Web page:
• Major General William G. Price, Jr. (22 December 1921–23 March 1933)
  • Major General Edward C. Shannon (23 March 1933–24 June 1939)
  • Major General Edward Martin (26 June 1939–27 January 1942)

World War II[edit]


The division, commanded by Major General Edward Martin, was called into federal service on 17 February 1941 during World War II, although the U.S. was not involved in the conflict at that point. Instead of Camp Bullis, the division traveled to Indiantown Gap for organization and training. In February 1942, the division, now commanded by Major General James Ord, was reorganized; the brigade headquarters were disbanded, and the 111th Infantry Regiment was detached from the 28th and reorganized as a separate regimental combat team, initially used to guard important Eastern Seaboard industrial facilities under the Eastern Defense Command.

Order of battle[edit]

  • Headquarters, 28th Infantry Division
  • 109th Infantry Regiment
  • 110th Infantry Regiment
  • 112th Infantry Regiment
  • Headquarters and Headquarters Battery, 28th Infantry Division Artillery
    • 107th Field Artillery Battalion (105 mm)
    • 108th Field Artillery Battalion (155 mm)
    • 109th Field Artillery Battalion (105 mm)
    • 229th Field Artillery Battalion (105 mm)
  • 103rd Engineer Combat Battalion
  • 103rd Medical Battalion
  • 28th Cavalry Reconnaissance Troop (Mechanized)
  • Headquarters, Special Troops. 28th Infantry Division
    • Headquarters Company, 28th Infantry Division
    • 728th Ordnance Light Maintenance Company
    • 28th Quartermaster Company
    • 28th Signal Company
    • Military Police Platoon
    • Band
  • 28th Counterintelligence Corps Detachment

The division trained in the Carolinas, Virginia, Louisiana, Texas, and Florida, under the command of Major General Omar Nelson Bradley.[23]


The division, now under Major General Lloyd Brown, left the United States and went overseas on 8 October 1943, arriving in South Wales soon afterwards, where it began training for the invasion of Northern France. On 22 July 1944, the division landed in Normandy, seven weeks after the initial D-Day landings and was almost immediately involved in Operation Cobra.

The 28th Infantry Division pushed east towards the French capital of Paris through the Bocage, its roads littered with abandoned tanks and bloated, stinking corpses of men and animals. In little more than a month after landing at the Normandy beachhead, as part of the Allied invasion of Normandy, the men of the 28th entered Paris and were given the honor of marching down the Champs-Elysées on 29 August 1944 in the hastily arranged Liberation of Paris.

Men of the 28th Infantry Division march down the Champs Élysées in Paris, 29 August 1944.

After enjoying a brief respite, absorbing replacements of men and equipment, the division, now commanded by Brigadier General Norman Cota, formerly the Assistant Division Commander (ADC) of the 29th Infantry Division, headed to the German defensive Westwall.

A small night patrol of the 109th Infantry began the division's protracted struggle on the Siegfried Line on the dragon's teeth infested Westwall. The patrol crossed the Our River by bridge from Weiswampach, Luxembourg into Sevenig (Our), Germany, making it the first of the Allied armies to reach German soil.[24] The 28th suffered extremely heavy casualties that autumn in the costly and ill-conceived Battle of Hürtgen Forest (19 September to 16 December 1944); the divisional history conceded "the division accomplished little" in the battle.[25] The campaign was the longest continuous battle the U.S. Army fought in World War II. Finally, a tenuous line along the Or and Sauer Rivers was held at the end of November, only to be abruptly broken by two panzer divisions, three infantry divisions and one parachute division (including the 352nd Infantry Division and the 5th Parachute Division) in an infantry-tank attack on the "Ridge Road" just west of the Our River on 16 December.[26]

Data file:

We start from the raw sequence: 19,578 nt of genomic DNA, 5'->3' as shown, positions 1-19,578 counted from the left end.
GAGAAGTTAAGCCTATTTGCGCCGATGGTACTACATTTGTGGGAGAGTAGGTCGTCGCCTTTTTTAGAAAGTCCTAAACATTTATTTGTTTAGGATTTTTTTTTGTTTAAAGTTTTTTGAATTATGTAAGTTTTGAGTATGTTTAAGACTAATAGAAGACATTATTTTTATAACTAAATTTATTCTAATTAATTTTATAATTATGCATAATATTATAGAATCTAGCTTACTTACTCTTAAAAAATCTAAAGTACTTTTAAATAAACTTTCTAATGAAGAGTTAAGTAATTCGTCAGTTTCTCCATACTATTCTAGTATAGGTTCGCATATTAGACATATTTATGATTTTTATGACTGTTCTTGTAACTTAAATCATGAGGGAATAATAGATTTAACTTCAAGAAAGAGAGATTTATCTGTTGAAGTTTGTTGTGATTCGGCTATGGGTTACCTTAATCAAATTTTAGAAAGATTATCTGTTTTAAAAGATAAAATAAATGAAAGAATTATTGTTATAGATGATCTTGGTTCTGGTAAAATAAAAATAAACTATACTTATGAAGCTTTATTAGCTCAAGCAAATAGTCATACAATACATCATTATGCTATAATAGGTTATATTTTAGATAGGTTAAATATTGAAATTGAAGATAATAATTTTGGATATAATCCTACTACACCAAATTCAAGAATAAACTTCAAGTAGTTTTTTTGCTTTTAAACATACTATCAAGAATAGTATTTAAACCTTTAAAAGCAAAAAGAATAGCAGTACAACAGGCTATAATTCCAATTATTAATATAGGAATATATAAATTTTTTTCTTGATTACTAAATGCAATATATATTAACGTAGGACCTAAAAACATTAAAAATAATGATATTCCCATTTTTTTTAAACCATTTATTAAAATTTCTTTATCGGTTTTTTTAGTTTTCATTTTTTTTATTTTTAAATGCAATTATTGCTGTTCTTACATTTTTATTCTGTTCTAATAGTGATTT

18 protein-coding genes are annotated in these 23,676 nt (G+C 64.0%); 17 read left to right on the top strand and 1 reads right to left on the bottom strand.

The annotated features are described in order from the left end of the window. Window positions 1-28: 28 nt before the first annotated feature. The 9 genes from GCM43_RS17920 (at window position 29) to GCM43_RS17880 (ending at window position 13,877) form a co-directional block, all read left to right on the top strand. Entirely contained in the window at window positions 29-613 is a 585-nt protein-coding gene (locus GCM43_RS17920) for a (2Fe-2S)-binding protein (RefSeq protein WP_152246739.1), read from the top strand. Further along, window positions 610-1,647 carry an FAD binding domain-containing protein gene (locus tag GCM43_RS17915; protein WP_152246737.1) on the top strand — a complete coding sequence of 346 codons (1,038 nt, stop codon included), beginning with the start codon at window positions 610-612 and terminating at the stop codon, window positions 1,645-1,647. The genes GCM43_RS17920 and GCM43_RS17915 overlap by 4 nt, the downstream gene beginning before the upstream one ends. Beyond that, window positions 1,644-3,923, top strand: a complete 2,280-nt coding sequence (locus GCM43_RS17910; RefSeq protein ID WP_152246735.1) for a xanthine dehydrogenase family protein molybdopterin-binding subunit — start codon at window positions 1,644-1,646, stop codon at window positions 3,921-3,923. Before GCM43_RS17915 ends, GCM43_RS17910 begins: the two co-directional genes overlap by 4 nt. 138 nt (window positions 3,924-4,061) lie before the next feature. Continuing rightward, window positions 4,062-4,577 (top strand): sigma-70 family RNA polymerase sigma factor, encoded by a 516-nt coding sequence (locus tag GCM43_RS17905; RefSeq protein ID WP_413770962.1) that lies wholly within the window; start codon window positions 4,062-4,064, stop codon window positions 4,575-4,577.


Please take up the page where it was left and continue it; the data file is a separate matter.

The Ardennes Offensive was launched along the entire divisional front by the 5th Panzer Army led by General der Panzertruppe Hasso von Manteuffel.[27] The 28th, which had sustained heavy casualties in the First Army drive to the Roer, fought doggedly in place using all available personnel and threw off the enemy timetable before withdrawing to Neufchâteau on 22 December for reorganization, as its units had been badly mauled.[28]

At the end of November 1944 a German "pocket" of resistance formed in the French Alsace region centered in the city of Colmar. The Colmar Pocket consisted of a strength of eight German divisions and a brigade of Panzer tanks. Combined forces of French and American armies were initially unsuccessful in closing this pocket.[29]

Men of the 28th Infantry Division march down a street in Bastogne, Belgium, December 1944. Some of these men lost their weapons during the German advance in this area.

General Dwight D. "Ike" Eisenhower, the Supreme Allied Commander on the Western Front, called the Colmar Pocket "a sore" on the 6th Army Group's front. The 6th Army Group was commanded by Lieutenant General Jacob Devers. The French First Army commander, Jean de Lattre de Tassigny, and Devers met on 11 January 1945 and agreed it was long since time to drive the Germans back out of France. Two days later, de Lattre and Devers made a request to Eisenhower for reinforcements so their armies could make an offensive on the Colmar Pocket. Eisenhower's aide, Major General Walter Bedell Smith, subsequently told Devers that the 10th Armored Division and the 28th were being placed under his command. Smith also warned Devers that, after three months of intense fighting on the Siegfried Line as well as fighting off the initial thrust of the offensive, the 28th—put back into action in a defensive position along the Meuse River from Givet to Verdun on 2 January 1945—was "capable of only limited offensive action."[30]